One of the story’s central concerns might be described by a term that was once fashionable: “the generation gap.” In “Soldier’s Home,” the gap is more like a chasm that separates the ex-Marine from the townspeople. Krebs returns from the war, changed by his experiences, but the local citizenry are exactly what they were before the war—sure of themselves and their values. To stay in the town, to survive this time warp, Krebs must compromise his integrity; he must lie if he is to live among people who do not want to hear the truth.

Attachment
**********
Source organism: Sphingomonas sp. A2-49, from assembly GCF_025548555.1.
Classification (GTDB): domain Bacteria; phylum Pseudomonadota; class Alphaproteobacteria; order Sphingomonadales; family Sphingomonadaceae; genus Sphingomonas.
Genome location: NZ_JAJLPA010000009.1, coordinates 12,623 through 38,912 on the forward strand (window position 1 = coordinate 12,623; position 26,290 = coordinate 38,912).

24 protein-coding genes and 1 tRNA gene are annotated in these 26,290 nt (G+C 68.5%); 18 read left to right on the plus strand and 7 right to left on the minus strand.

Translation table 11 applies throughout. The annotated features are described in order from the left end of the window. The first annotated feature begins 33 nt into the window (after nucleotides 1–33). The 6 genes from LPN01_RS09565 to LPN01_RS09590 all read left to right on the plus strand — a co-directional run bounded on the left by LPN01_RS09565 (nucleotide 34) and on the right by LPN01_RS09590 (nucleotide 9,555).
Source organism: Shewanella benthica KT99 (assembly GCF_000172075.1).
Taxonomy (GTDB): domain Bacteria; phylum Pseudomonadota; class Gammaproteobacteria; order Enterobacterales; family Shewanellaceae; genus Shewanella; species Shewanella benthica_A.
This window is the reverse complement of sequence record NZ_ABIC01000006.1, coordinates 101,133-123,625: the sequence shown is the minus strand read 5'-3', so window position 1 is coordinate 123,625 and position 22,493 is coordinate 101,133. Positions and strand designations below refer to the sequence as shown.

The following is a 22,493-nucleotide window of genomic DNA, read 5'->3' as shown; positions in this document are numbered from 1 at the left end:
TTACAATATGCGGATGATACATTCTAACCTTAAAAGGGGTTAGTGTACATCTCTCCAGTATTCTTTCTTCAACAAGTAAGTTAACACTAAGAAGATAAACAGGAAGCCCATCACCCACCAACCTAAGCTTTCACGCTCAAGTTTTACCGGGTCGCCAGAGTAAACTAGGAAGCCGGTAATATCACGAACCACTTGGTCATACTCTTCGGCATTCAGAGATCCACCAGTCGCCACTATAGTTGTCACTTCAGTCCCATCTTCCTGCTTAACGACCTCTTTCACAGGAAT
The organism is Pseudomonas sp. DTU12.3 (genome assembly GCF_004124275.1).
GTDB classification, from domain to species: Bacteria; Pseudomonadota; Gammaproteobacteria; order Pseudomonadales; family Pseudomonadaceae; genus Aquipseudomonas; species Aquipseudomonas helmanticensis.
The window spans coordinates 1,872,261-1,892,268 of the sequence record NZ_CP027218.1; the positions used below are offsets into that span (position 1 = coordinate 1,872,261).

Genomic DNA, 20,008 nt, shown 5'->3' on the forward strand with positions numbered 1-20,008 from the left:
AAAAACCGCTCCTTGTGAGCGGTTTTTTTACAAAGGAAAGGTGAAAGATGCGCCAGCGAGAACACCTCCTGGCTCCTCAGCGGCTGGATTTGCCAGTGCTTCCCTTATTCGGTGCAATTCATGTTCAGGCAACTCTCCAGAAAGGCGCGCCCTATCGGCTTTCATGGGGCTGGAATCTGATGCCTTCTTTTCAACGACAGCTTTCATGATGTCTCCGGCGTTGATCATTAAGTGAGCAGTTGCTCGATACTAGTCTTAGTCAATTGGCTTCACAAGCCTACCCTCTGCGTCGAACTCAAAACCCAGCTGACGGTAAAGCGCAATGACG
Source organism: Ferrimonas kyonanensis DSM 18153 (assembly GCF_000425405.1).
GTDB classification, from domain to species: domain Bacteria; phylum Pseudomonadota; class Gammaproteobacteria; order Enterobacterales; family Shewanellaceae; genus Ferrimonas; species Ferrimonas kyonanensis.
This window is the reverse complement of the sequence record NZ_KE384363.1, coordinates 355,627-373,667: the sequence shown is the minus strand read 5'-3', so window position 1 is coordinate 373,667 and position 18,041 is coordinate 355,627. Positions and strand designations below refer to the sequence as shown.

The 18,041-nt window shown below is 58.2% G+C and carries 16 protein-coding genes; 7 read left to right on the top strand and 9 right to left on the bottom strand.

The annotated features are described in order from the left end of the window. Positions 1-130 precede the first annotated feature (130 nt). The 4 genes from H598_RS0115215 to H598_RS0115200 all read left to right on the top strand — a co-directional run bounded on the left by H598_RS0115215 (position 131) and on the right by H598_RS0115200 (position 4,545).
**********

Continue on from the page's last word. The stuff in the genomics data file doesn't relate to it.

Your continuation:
Krebs represents the transformation brought about by World War I, and in this sense his metamorphosis reflects America’s changed face. Before the war, the conventional values of Krebs’s hometown had been, for the most part, America’s values. After World War I, however, those values were challenged, and the war’s returnees were among the chief challengers. In “Soldier’s Home,” the conflict is between challenger and challenged—the tension between Americans moving into the modern world and Americans protecting Victorian values.